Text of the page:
Compare Gertrude in Shakespeare's Hamlet, and England's Elizabeth I in terms of their power.
Your question, which is an important one, is the difference between two women—queens—in terms of their power. One is Elizabeth I of England, and the second is the character of Gertrude in Shakespeare's Hamlet.
When Elizabeth I came to the throne, she was twenty-five. She reigned alone, without a husband, for forty-five years. She was extremely intelligent and had inherited her father's shrewd and, sometimes harsh, side. She loved her country and served it well, but she would not compromise the integrity of England for anyone: not someone she was very fond of, as with the Earl of Essex—who was executed for treason, or her cousin, Mary, Queen of Scots, also executed for treason.
Elizabeth I commanded respect not only from her people and her political "staff," but also from foreign powers. She stood up to the rulers of the other major powers of the time: France and Spain, and held her own. She was able to steer a conservative path between the Catholics and Protestants of the time, and refurbished England's treasury. Under her reign, the English defeated the Spanish Armada, believed to be the strongest naval fleet in the world at that time. She also ushered in the English (or Elizabethan) Renaissance which brought about a renewed interest (rebirth) in the arts. Elizabeth ruled on her own as Queen, and though she had advisors, she ruled as she saw fit. She was an extremely powerful monarch.
Gertrude, on the other hand, is a much weaker woman. She is Queen by virtue, first, of her marriage to her dead husband, Old Hamlet. Upon his death, and seeming much too quickly, she marries her brother-in-law less than two months later, according to Hamlet.
Gertrude's hasty marriage is unseemly with regard to how quickly she married; and Elizabethans also considered that to marry a dead spouse's brother or sister was considered incestuous, so Gertrude is seen in a bad light for this reason as well. Hamlet is very disappointed with his mother.
In his "Oh, that this too, too solid flesh would melt" soliloquy in Act One, scene two, Hamlet speaks of how quickly his mother has remarried.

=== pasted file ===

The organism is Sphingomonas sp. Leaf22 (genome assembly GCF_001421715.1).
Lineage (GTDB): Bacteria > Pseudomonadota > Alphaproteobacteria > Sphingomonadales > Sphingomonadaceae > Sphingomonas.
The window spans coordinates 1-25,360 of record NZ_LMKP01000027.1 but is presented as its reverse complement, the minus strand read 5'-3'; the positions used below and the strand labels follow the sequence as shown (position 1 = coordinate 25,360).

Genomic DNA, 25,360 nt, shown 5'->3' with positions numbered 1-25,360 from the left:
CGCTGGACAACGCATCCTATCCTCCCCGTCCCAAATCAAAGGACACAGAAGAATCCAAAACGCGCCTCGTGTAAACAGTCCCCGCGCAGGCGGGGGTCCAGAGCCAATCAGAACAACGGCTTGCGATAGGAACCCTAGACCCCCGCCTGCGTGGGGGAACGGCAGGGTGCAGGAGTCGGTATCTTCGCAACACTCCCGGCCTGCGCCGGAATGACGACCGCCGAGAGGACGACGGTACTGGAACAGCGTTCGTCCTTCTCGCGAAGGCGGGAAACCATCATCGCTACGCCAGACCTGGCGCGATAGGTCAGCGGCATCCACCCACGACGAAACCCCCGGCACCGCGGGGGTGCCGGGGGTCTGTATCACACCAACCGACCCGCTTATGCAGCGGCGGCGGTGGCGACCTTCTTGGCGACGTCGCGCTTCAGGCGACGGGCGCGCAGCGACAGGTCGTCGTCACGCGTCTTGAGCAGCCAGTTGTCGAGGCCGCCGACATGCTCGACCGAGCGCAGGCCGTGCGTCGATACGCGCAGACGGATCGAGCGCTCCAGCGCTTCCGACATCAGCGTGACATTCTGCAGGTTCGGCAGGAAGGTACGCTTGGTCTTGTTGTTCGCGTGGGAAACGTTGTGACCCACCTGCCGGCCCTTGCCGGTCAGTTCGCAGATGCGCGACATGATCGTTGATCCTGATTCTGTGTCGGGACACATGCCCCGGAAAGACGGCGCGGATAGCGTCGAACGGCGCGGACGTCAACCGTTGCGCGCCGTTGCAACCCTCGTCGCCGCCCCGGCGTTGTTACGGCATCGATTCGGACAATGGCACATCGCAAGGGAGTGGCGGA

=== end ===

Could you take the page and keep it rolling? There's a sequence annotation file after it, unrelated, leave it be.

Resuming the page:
A little month, or ere those shoes were old
With which she follow'd my poor father's body…
O God! a beast that wants discourse of reasonWould have mourn'd longer… (150-154)
Later, Hamlet shares with Horatio that the wedding so closely followed the funeral, that leftovers from the first could have been served at the second. (This is hyperbole.)
Thrift, thrift, Horatio! The meats baked for the funeral
Were also put on the marriage tables. (I.ii.185-186)
Gertrude seems to have married Claudius because she was weak—perhaps not a weak woman, per se, but one who wielded no power in her male-dominated society. There is nothing that indicates that Gertrude was drawn to Claudius before Old Hamlet's death. In fact, Hamlet reports that she worshipped the ground his father walked on. Claudius might have persuaded Gertrude to marry: this would have solidified his place upon the throne. (Hamlet has no concerns that he is not king.) Married to Claudius, she is cared for, and so, too, is Hamlet. Gertrude very much loves her son and worries for him; in this way, she is a good woman. She acts the part of the happy newlywed with Claudius—but is there a choice?
Gertrude as a woman who is queen in name only. And by the play's end, she is not only crushed by the news of Claudius' crime, but can do nothing—she cannot save herself or her son.
These are very different women.